Oh! And did I mention the dialogue at all? The humor? Yep, there’s humor. We’re talking about a story where adolescents hunger for blood, and Katniss is getting in lines about her trainers like, “And then, because it’s Effie and she’s apparently required by law to say something awful…” Good stuff. The words pop off the page. And then there’s the fact that we’re dealing with a dystopian novel where the author has somehow managed to create a believable future. No faux slang here, or casual references to extinct dolphins. There are some animals that were scientifically altered, but you can’t have a future without a couple cool details like that, right?
In general, this book throws a big fat wrench into the boy book/girl book view of child/teen literature. People love to characterize books by gender. It stars a boy? Boy book. A girl? Girl book. Now take a long lengthy look at the first book in the Hunger Games Trilogy. It stars a girl… and a boy too. There’s a lot of hunting, fighting, and survival… and a lot of romance, kisses, and cool outfits. There’s strategy, the world’s most fabulous fashion designer, weapons and a girl who knows how to fight. This is not a book that quietly slots into our preconceived stereotypes. And you know what happens to books that span genders? They sell very well indeed. That is, if you can get both boys and girls to read them.
The age range? Well, for most of this story I would have said ten and up. I mean, yeah the basic premise is that a lot of teenagers go around killing one another, and sure there’s some romance to deal with, but none of it really seems inappropriate… until a final death scene appears in the book. I won’t give any details, but suffice it to say it is gruesome. There are definite horror elements to it as well, so with that in mind I am upping my recommendation to 12 and up. I’m sure that there are 10-year-olds out there who’ve seen much worse stuff on cable, just as there are 12-year-olds who’ll freak out ten pages in. Still, I’m more comfortable recommending it for the older kids rather than the younger. You’ll see why.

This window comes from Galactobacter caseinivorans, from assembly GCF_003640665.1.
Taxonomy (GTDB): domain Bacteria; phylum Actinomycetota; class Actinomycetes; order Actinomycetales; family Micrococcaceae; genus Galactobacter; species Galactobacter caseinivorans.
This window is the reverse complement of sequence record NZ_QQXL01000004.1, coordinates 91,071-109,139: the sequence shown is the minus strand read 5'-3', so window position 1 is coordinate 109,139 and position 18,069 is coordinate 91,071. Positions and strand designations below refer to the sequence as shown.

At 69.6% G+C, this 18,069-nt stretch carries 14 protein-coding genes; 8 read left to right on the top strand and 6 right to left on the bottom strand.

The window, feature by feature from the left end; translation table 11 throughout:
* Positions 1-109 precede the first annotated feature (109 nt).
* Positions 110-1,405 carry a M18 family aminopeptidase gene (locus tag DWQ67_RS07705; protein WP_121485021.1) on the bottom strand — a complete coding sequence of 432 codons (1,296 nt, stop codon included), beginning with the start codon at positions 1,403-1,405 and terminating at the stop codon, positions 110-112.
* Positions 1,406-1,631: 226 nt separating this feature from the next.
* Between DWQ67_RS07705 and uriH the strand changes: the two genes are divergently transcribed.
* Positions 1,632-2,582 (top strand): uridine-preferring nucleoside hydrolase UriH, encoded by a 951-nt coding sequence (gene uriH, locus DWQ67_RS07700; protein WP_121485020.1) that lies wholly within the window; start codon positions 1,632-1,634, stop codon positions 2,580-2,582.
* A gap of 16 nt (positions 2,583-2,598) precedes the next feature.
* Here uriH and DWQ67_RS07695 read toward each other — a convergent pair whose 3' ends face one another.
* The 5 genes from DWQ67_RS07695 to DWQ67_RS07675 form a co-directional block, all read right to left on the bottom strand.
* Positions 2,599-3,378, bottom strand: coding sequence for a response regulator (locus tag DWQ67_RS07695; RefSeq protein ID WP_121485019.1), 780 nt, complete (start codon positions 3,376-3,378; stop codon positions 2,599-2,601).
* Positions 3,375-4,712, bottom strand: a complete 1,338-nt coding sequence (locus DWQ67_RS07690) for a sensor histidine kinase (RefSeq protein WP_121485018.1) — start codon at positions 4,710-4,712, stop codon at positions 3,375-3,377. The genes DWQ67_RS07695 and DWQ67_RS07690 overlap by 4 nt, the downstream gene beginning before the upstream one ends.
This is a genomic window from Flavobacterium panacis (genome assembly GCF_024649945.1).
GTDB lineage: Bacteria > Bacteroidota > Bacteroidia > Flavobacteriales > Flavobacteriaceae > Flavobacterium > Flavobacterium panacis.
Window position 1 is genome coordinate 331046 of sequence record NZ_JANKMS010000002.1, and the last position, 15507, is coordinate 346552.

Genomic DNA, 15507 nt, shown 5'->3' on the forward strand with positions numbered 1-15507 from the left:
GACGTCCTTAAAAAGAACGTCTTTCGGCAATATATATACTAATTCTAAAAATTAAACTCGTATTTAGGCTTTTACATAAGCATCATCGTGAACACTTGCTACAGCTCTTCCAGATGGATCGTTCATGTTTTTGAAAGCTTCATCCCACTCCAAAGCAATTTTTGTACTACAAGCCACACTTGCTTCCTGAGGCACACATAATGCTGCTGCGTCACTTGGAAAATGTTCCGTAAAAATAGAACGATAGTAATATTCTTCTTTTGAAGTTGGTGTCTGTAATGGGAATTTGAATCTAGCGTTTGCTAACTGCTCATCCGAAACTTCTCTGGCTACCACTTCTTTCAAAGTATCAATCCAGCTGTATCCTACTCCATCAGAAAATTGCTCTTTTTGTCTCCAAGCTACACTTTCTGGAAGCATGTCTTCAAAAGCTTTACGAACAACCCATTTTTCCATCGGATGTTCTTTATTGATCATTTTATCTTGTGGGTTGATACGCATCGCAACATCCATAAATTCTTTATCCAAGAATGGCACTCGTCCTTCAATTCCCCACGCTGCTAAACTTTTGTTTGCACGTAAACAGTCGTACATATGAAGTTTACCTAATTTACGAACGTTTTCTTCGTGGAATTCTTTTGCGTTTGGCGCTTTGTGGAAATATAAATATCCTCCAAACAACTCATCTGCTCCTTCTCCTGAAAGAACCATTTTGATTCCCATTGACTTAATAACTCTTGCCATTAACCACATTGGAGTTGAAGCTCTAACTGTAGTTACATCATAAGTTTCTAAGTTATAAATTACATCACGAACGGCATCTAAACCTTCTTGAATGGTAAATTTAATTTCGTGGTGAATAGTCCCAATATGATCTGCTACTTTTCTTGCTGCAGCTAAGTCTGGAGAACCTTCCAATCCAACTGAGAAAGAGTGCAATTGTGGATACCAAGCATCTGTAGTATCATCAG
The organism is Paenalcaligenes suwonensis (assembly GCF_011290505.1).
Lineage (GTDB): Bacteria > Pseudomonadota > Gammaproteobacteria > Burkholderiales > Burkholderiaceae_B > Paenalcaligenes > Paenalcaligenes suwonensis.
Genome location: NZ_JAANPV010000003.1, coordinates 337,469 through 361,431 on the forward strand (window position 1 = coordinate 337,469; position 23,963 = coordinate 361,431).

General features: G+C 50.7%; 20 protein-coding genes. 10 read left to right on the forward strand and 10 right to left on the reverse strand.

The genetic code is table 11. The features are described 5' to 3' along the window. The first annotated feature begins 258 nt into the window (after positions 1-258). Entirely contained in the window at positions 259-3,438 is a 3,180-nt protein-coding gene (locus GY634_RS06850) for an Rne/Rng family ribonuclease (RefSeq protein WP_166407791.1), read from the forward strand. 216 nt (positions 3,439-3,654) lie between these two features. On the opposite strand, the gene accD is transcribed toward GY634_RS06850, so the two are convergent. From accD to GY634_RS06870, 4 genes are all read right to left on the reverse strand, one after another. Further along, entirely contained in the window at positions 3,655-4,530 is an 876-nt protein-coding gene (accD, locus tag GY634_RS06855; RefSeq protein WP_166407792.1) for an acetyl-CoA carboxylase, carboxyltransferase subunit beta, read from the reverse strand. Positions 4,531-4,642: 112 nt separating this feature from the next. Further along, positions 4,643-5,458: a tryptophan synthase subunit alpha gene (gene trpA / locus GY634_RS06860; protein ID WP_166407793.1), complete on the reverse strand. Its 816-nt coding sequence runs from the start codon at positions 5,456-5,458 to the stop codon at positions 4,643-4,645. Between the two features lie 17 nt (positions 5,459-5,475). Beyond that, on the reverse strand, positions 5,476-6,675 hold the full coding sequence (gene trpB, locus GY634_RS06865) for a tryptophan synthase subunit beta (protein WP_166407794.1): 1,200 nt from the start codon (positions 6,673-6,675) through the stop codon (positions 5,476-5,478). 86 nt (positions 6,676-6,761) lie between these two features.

It occurs to me that there has never been a quintessential futuristic gladiator book for kids. That is undoubtedly the roughest term you can give this book. Now I’m not a person who cries easily when she reads something, particularly something for kids. Yet as I was taking a train to Long Island I found myself tearing up over significant parts of this story. It’s good. And it’s so ridiculous that a work of science fiction like this could even be so good. You think of futuristic arena tales and your mind instantly sinks to the lowest common denominator. What Collins has done here is set up a series that will sink its teeth into readers. The future of this book will go one of two ways. Either it will remain an unappreciated cult classic for years to come or it will be fully appreciated right from the start and lauded. My money lies with the latter. A contender in its own right.
300 of 353 people found the following review helpful.
I found the book to be well written with a fantastic pacing. Their is violence in there, but not so over the top as to be distracting. Intimate scenes are sparingly written so as not to be too embarassing (something I greatly appreciated as a dad!!) The rage against the system theme is prevalent enough to notice, but not as overbearing as say…. Ayn Rand or Terry Pratchett.
All in all, I highly recommend this book for kids from 12 up. The ending leads me to believe that this will be a series. I imagine I will be pre-ordering as soon as it’s available. Congratulation Ms. Collins!!
All the best,